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Newlyn Fish Market - boats due to land.

Monday, 20 November 2017

Monday morning on Newlyn fish market


Not a breath in the harbour this morning...



as the inshore trawler, Shirlaee moves up to take ice...



most of this mornings fish landings were from small inshore or single-handed line boats like these line caught pollack...



best bass form Cod on the Butts...



with hardly a scale missing...



fish this fresh kept in small slush iced insulated tubs at sea looks stunning...



so boats like the Cynthia...



and the mackerel handline boats...



that filled the market fridge should get prices that reflect the superb quality this morning...



especially for the best big bass like this pair...



or the jig caught squid...



still covered in the thin brown membrane that is a dead giveaway as to their freshness and line-caught provenance...



Mark and the boys went Dory bashing for a few hauls over the weekend...



while haddocks yet again made up a good part of the inshore trawler landings...



that included fish from Tom...



the Millennia...



and Nigel's Innisfallen...



while the Algrie suffered a broken trip and landed enough flats like these lemons to keep the trade happy



visiting registered freezer trawler, Saint Rosa landed a small catch this morning that included these superb small-eyed ray...



and 'Rosa' mullet...



the Breizh Arvor II landed a similar haul of these beautiful fish...



along with whole monk - Cornish boats are virtually the only boats to tail monkfish...



and a handful of eight-leggers...



in the thick of the ray again, the inshore trawler, Millennia...



and Nigel on the Innisfallen pulled this monster from the deep...



even Tom on the Harvest Reaper could not resist the temptation to wrestle a good landing of ray...



and a few JDs...



while the only hake on the market was from Sid on the Karen of Ladram...



two big windfarm cats spent a night in the port after steaming down from Barrow-in-Furness...



while the Saint Rosa - sporting two sets of trawl doors on her stern gantry...



she was previously the French trawler, Princess Laurie from Cherbourg...



now owned by Irish company Millbay Fishing Ltd from Louth in Waterford...



stopped in Newlyn to land cuttlefish last night after fishing south of Brixham for the last week...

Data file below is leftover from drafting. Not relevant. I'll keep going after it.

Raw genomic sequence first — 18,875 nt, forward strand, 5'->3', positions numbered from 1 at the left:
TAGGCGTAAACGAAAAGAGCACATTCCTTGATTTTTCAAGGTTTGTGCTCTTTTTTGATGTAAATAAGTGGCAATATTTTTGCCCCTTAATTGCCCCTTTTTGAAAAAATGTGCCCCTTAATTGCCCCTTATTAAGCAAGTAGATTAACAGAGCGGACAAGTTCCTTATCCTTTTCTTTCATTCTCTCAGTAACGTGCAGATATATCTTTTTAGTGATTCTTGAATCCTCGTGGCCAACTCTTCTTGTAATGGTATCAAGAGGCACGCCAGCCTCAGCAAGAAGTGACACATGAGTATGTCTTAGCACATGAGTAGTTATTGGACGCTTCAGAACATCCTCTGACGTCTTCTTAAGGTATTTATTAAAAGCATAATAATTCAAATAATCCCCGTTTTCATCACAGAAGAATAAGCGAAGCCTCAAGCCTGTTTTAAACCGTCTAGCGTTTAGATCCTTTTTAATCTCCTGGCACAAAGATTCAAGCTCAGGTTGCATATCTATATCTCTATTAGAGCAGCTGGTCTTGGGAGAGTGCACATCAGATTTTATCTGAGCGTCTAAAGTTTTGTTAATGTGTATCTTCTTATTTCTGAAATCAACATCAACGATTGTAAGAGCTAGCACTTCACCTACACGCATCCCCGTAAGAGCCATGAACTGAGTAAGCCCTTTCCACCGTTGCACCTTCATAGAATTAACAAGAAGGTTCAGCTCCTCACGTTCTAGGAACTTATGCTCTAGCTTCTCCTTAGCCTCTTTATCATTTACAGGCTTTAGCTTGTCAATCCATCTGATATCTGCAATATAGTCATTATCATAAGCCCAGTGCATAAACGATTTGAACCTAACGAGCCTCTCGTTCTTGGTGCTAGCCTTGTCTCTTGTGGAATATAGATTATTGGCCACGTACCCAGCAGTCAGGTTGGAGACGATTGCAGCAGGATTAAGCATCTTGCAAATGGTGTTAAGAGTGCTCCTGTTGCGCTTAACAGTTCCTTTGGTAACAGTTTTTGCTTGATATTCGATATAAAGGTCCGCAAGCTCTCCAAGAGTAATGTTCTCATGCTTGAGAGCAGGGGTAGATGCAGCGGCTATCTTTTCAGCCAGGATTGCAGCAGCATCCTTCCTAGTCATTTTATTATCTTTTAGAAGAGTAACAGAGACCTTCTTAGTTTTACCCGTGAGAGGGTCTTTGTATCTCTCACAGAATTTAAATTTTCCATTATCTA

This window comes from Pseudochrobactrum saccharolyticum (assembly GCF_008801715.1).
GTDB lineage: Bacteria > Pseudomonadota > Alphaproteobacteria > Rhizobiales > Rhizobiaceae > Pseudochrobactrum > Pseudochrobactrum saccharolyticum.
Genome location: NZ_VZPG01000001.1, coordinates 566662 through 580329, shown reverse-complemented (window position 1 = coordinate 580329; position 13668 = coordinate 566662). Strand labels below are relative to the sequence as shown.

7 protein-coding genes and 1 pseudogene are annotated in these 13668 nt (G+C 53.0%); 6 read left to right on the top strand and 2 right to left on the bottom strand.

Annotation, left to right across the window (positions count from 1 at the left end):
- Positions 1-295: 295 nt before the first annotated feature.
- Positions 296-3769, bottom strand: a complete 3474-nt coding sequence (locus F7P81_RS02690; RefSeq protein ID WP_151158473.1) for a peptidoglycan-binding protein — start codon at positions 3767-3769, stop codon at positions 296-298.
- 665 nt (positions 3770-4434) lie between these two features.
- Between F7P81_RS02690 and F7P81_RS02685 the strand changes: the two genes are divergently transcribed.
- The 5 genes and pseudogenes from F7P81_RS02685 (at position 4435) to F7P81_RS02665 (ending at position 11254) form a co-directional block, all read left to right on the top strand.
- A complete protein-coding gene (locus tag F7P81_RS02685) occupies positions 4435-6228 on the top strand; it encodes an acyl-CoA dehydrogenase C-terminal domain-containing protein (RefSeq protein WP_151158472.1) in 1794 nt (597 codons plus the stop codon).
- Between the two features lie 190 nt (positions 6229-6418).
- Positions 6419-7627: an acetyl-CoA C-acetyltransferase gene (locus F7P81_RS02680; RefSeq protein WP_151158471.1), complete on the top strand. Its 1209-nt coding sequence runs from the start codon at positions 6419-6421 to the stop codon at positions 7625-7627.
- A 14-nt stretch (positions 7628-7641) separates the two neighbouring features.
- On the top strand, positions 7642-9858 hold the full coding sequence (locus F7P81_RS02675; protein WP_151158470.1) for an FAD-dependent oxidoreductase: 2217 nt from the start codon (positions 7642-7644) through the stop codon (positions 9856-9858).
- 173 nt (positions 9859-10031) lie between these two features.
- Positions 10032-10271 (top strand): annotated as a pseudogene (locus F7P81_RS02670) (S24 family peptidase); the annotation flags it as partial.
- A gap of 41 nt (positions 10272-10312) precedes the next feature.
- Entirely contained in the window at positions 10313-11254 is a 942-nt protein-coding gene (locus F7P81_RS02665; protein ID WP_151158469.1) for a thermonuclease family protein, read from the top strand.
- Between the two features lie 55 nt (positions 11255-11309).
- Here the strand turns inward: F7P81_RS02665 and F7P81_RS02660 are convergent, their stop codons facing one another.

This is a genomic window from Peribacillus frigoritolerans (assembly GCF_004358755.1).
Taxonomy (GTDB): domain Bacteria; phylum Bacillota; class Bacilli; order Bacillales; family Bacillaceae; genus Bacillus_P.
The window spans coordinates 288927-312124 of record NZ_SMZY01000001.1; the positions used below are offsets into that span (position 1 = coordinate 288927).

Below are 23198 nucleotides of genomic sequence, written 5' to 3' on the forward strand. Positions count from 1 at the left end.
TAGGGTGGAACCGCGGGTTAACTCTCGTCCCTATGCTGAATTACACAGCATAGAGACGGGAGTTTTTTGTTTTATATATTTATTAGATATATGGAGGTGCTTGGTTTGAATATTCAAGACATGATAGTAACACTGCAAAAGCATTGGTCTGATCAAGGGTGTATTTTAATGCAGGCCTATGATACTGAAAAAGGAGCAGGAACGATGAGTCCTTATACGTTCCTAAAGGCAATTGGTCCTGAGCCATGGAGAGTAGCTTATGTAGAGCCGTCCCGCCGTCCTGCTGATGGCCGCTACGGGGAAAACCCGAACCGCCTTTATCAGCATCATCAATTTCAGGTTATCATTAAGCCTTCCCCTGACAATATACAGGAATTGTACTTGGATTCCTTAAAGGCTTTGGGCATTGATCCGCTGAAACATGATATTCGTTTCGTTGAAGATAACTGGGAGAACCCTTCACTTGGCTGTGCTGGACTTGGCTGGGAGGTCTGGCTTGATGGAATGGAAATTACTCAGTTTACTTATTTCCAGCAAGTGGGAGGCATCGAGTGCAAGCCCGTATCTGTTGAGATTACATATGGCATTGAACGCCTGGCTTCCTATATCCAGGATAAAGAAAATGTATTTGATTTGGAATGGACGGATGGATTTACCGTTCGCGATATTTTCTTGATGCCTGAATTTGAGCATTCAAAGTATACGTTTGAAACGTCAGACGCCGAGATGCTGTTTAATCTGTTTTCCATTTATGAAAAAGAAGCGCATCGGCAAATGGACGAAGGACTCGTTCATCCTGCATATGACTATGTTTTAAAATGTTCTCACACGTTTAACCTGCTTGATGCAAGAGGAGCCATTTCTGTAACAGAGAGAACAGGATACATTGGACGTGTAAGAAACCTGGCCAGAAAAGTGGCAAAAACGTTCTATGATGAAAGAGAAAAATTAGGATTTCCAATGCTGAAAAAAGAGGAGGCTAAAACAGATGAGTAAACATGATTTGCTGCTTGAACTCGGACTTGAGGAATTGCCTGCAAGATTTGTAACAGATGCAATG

along with the Breizh Arvor II who also landed a few boxes on the market in Newlyn before heading for Ireland- the speed tracking graph on the VesselTracker cockpit page provides and insight into the frequency of hauling, shooting and towing the trawl over the course of a trip.




Sunday, 19 November 2017

Industry leads the way on ILO 188

Safety at Sea

The UK’s fishing federations in conjunction with the MCA Fishing Safety ​team have together developed a Fishing Safety Management (FSM) System that will assist fishermen with the imminent implementation of a generational change to fishing safety legislation – the Work in Fishing Convention (ILO 188) aimed at creating a set of common worldwide standards for health, safety and working conditions.

As this Convention is implemented in to UK law in mid-2018 it will introduce new responsibilities for the safety management of fishing vessels, and although the consultation has only just started the federations were determined to be ready to support industry before implementation.

At the launch event at North P&I – Sunderland Marine’s riverside building in Newcastle NFFO safety officer Robert Greenwood said; “Where we can give flexibility to the owners and operators of fishing vessels we should, and this voluntary Fishing Safety Management code allows owners to structure a management system that suits them.”

L to R: Dave Fenner MCA (Maritime and Coastguard Agency), Robert Greenwood NFFO (National Federation of Fishermen’s Organisations), Daniel Shepherd HRAS (Human Rights as Sea)

The FSM Code was proposed by the UK’s Federations to the Fishing Industry Safety Group (FISG). The ideas was to give early clarity on how the new requirements were to be incorporated into the UK’s diverse range of fishing vessels. By having a simple structure the FSM Code is scalable to vessel size and will make it applicable from the single-handed owner operator to the largest vessels in the UK fleet.